Re: Musicological banter
« Reply #2813 on: May 16, 2022, 04:51:31 pm »
https://americansongwriter.com/pink-floyds-david-gilmour-on-the-band-touring-again-i-suppose-its-a-possibility/

David Gilmour has hinted maybe—just maybe—the band will get back together to tour. At least, he hasn’t taken it completely off the table.

“We haven’t even thought about doing live shows, but I suppose it’s a possibility,” said Gilmour in a recent interview. “I haven’t done one in such a long time, but who knows – I don’t know.”
slack

Starsky

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Re: Musicological banter
« Reply #2814 on: May 16, 2022, 08:27:08 pm »
I know… it’s kind of unbelievable as I really think he retired with the full intention of staying retired

Didn’t he make an appearance at a Lucius show last week?

I get the sense he is bored…

A Pink Floyd tour after nearly 30 years seems utterly pointless but a solo tour could be possible

kosmo vinyl

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Re: Musicological banter
« Reply #2815 on: May 16, 2022, 09:16:11 pm »
While reading a review of Lust For Life, I was wondering what became of the Sales brothers since they were involved in Tin Machine.. still really like that one and it holds up really well IMHO

Anyways Wikipedia is a little vague as to what the brothers have done of late, but this bit about Tony Sales the bassist was wow

He and his brother, Hunt, did some recordings together which were stored away after Tony had a car accident in 1979 so severe that he was all but dead for several minutes before being revived. He was consequently in a coma for over eight months but eventually recovered from his injuries and went back into music.
T.Rex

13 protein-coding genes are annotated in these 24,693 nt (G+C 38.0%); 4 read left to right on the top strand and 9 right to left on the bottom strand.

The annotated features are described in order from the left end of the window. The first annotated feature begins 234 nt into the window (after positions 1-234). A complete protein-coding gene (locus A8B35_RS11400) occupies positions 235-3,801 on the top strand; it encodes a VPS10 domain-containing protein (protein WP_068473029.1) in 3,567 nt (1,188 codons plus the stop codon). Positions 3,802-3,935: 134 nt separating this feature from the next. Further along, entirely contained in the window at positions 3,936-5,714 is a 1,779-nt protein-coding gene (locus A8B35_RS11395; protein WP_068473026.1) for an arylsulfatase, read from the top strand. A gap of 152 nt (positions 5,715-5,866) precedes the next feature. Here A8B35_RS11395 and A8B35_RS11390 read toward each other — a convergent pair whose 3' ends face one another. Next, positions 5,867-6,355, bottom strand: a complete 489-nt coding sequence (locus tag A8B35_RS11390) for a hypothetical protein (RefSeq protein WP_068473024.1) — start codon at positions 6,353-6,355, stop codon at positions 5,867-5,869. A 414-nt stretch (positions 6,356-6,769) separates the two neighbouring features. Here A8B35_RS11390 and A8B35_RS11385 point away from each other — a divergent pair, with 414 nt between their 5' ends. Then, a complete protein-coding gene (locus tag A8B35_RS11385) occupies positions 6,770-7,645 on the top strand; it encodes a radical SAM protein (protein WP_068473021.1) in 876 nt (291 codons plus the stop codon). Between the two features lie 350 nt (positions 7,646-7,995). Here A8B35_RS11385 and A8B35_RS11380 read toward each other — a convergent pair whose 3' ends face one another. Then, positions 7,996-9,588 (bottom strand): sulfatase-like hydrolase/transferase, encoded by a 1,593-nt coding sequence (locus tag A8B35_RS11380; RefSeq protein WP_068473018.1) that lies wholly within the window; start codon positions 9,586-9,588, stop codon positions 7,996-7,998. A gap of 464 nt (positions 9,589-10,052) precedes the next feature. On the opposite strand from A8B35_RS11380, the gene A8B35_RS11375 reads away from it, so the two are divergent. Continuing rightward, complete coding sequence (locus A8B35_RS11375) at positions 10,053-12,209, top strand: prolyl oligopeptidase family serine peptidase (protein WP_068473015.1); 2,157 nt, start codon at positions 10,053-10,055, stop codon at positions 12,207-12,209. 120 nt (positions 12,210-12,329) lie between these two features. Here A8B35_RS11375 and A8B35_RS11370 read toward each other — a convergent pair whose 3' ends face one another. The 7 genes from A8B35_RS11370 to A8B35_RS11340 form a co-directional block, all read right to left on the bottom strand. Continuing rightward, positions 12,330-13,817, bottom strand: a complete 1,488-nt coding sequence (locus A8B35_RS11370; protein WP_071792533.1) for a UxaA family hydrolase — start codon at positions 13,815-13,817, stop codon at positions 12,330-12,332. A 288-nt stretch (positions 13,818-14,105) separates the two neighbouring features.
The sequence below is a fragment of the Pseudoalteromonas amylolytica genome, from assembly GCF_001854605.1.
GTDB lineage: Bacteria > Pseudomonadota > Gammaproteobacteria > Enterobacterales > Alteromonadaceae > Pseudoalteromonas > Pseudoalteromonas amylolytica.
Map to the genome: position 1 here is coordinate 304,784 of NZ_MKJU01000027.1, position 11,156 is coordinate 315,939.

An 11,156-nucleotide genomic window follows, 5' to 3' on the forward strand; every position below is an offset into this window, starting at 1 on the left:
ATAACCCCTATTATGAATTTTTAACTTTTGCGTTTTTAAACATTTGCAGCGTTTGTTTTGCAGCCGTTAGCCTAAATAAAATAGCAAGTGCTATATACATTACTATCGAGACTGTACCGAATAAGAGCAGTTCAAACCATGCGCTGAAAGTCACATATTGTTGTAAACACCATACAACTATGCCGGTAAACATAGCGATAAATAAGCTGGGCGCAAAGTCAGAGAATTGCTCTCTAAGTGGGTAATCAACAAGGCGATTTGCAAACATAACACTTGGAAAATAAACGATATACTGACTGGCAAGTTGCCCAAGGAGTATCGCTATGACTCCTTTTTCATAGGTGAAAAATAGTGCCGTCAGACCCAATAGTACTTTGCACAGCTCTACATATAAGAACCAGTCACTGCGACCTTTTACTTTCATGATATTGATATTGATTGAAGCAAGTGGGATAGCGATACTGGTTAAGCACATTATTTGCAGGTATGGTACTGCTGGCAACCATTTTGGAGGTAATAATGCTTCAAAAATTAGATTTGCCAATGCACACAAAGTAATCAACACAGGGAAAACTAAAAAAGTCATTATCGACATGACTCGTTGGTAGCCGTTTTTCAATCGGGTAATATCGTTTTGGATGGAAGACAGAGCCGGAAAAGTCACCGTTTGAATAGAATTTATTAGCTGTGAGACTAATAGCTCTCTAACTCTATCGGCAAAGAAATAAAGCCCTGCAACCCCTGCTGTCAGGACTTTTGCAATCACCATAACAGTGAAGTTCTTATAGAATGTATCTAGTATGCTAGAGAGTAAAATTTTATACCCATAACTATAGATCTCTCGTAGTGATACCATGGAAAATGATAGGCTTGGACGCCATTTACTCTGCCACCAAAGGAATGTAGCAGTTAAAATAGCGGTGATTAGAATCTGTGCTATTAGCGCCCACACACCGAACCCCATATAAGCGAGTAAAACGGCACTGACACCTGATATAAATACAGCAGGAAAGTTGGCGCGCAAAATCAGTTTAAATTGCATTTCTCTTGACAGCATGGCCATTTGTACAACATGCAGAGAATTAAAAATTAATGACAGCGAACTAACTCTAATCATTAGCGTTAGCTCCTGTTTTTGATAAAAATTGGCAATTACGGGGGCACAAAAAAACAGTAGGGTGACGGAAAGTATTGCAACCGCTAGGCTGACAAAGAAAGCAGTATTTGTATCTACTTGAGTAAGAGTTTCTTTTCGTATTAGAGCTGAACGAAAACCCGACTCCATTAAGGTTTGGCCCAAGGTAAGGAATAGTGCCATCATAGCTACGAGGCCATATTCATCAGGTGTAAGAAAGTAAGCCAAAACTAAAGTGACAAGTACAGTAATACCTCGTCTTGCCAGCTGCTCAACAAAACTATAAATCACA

Walk,on,by

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Re: Musicological banter
« Reply #2816 on: May 17, 2022, 01:49:15 pm »
EVERYTHING IS NOW OK, IN THE WORLD OF HERO WORHSIPPING A SINGLE BAND.

https://www.youtube.com/watch?v=xxyvPR1s5vw

Re: Musicological banter
« Reply #2817 on: May 17, 2022, 02:03:20 pm »
that does look good.  Their last show at the 9:30 was top notch IMO
slack

Re: Musicological banter
« Reply #2818 on: May 31, 2022, 08:20:13 am »
Neat story I'd never heard

“Hello darkness, my old friend…” Everybody knows the iconic Simon & Garfunkel song, but do you know the amazing story behind the first line of The Sounds of Silence?
It began 62 years ago, when Arthur “Art” Garfunkel, a Jewish kid from Queens, enrolled in Columbia University. During freshman orientation, Art met a student from Buffalo named Sandy Greenberg, and they immediately bonded over their shared passion for literature and music. Art and Sandy became roommates and best friends. With the idealism of youth, they promised to be there for each other no matter what.
Soon after starting college, Sandy was struck by tragedy. His vision became blurry and although doctors diagnosed it as temporary conjunctivitis, the problem grew worse. Finally after seeing a specialist, Sandy received the devastating news that severe glaucoma was destroying his optic nerves. The young man with such a bright future would soon be completely blind.